Double Take: Se7en

If you haven’t seen the movie, this is a spoiler alert. Be cautious as I will be talking about the movie thoroughly including the ending.

This week I rewatched another David Fincher film Se7en. I was very excited to watch this film again. It has been too long. Sometimes I would see this on cable TV and I tell myself, “Don’t watch it, wait till you have time to watch the whole thing and unedited.” That time never came around but I own this movie and I guess now is that time to watch. To tell you the truth, I didn’t really understand the 7 deadly sins until I watched this movie. So there you go, movies can teach you a thing or two. I did watch this movie in theatres, but I was not old enough to go by myself. I remember there were a lot of things that i didn’t really catch watching it the first time because my movie sleuthing and detection wasn’t as good as it is today. Some of its meaning was a little lost on me but in the end I really enjoyed this thriller the first time around. Now that I am older and wiser, I have been very curious if I would pick more things I didn’t know before. 

Watching Se7en again was such a treat. The movie still hasn’t lost its touch. I have to give it to the writer Andrew Kevin Walker, who also wrote another gem close to my heart Brainscan. His writing was brilliant in creating such a unique mystery that was enjoyable to solve along with our two detectives on the case Mills and Somerset, Brad Pitt and Morgan Freeman respectively. For those that haven’t seen this movie, two detectives are paired up to solve a series of murders that seem to be connected to the 7 deadly sins, each death is done in a way to exploit the victim that has committed that very sin. 

If you think Saw is something that you are turned off by with the gratuitous amount of blood and gore,  Se7en is the solution.


Some of the differences I noticed was that there was a bit of a comedic buddy cop chemistry with our stars. Their back and forth was great to watch. Think 48 hours with Eddie Murphy and Nick Nolte. Both different in their own way, so different they balance each other out. I understood the subtle clues left by the killer more clearly this time. John Doe, who the killer was known for in the film, was an early Jigsaw (Saw Series) He gave these victims a choice rather than force, there was rarely a time he committed the wrong doing himself. He allowed each person to continue their respective sin but in a deadly way. So if you are familiar with the Saw  movies than you will see that same kind of mission the killer was trying to accomplish. Kevin Spacey made a point to remove his name from the credits until the end of the movie to give his role as the killer a bit of mystery. Most killers are masked to be revealed at the end as one of the characters we are aware of. Since that wasn’t the case, not knowing the actor gave our antagonist more mystery. If you are good at identifying actors by their voices than you are good. He has been in movies before this film that would make him recognizable. When I saw the movie the first time I didn’t know him so that was a brilliant idea.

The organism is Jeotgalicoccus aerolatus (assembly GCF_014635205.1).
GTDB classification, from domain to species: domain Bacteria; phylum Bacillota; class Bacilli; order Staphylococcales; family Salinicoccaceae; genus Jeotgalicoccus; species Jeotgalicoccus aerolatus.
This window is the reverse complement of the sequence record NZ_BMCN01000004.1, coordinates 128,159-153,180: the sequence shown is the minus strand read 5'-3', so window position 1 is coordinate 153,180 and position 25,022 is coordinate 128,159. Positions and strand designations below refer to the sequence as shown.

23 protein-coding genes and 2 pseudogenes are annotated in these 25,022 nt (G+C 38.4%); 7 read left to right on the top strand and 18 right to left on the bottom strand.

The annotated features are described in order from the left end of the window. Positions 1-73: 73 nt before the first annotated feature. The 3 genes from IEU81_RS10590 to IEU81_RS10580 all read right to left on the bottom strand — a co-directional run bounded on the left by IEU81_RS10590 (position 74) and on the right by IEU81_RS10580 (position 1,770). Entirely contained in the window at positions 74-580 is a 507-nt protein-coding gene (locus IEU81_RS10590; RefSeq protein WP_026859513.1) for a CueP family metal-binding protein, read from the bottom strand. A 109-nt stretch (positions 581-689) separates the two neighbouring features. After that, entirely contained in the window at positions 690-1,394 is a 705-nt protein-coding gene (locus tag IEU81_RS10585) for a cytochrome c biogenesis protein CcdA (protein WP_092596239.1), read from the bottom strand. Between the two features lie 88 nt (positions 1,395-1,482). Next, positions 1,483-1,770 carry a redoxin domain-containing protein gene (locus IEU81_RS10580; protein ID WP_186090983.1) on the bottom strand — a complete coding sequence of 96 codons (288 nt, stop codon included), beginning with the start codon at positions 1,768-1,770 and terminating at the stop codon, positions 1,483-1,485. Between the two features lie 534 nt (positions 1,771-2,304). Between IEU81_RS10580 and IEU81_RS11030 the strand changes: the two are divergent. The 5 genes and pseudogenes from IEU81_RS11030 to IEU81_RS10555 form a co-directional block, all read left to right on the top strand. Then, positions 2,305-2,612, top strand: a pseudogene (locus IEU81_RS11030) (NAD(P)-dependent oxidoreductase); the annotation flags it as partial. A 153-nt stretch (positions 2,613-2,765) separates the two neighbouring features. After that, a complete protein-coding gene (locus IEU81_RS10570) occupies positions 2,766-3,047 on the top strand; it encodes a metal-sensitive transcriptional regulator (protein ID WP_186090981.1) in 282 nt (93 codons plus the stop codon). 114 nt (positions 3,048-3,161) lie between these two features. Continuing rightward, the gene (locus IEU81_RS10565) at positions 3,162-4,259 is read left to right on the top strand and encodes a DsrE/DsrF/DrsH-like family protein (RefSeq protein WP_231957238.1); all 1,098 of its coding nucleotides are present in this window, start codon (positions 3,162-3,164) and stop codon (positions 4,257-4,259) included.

I also had more of an understanding of the ending. Again, spoiler alert. Stop reading if you don’t want to know. 


It was great to have Brad Pitt commit the final sin of Wrath. The killer taking the life of his wife and unborn child completed his mission of 7 deaths for each sin. The death of his wife and child was for Envy and Wrath. With the exception of holding a gun to each victim to force them into choosing to commit their own deaths, he never really killed anyone until he chose to be the sin of Envy and take her life. That scene has gone down in pop culture history as one of the most recognizable and heart wrenching scenes. It was genius that the killer chose Mills to be his Wrath. Watching this movie again you get hints that he would be used as a part of John Doe’s mission. Brad Pitt showed plenty signs of over zealous anger. The scene with the photographer/killer encounter. His quick response to meeting Morgan Freeman’s Somerset with so much defense. So quick to get angry or offended. His lack of following the law when the decision had to be made in entering the suspects home without cause. Throughout the movie he was being tested and the final test was can he hold in his wrath and bring a man to justice without committing the final sin of killing the man who is responsible for all of the murders as well as his wife’s. 

I have much more respect for this film as this was an effective mystery to be played out in front of our eyes. It was gritty, raw, and real. It is pretty bloody but its done in a smart way that is relevant to the film and not done for shock value. Also gives many analytical reasons to discuss the moral dilemma of our characters. Giving up on mankind and the possibility that our cities can be saved from crime and violence. Taking another mans life to avenge a loved one. etc. The two leads were great working together. I was very impressed with Brad Pitt’s work. It was also interesting to see their Capt. played by actor R. Lee Ermey play a character that wasn’t yelling at the top of his lungs. He was the softest voice character in the whole movie in my opinion. This movie is still great to watch even though it’s over 20 yrs old. If you haven’t seen it, I recommend watching this movie to see great work from Fincher once again directing an effective thriller. If you think Saw is something that you are turned off by with the gratuitous amount of blood and gore,  Se7en is the solution.

5 out of 5


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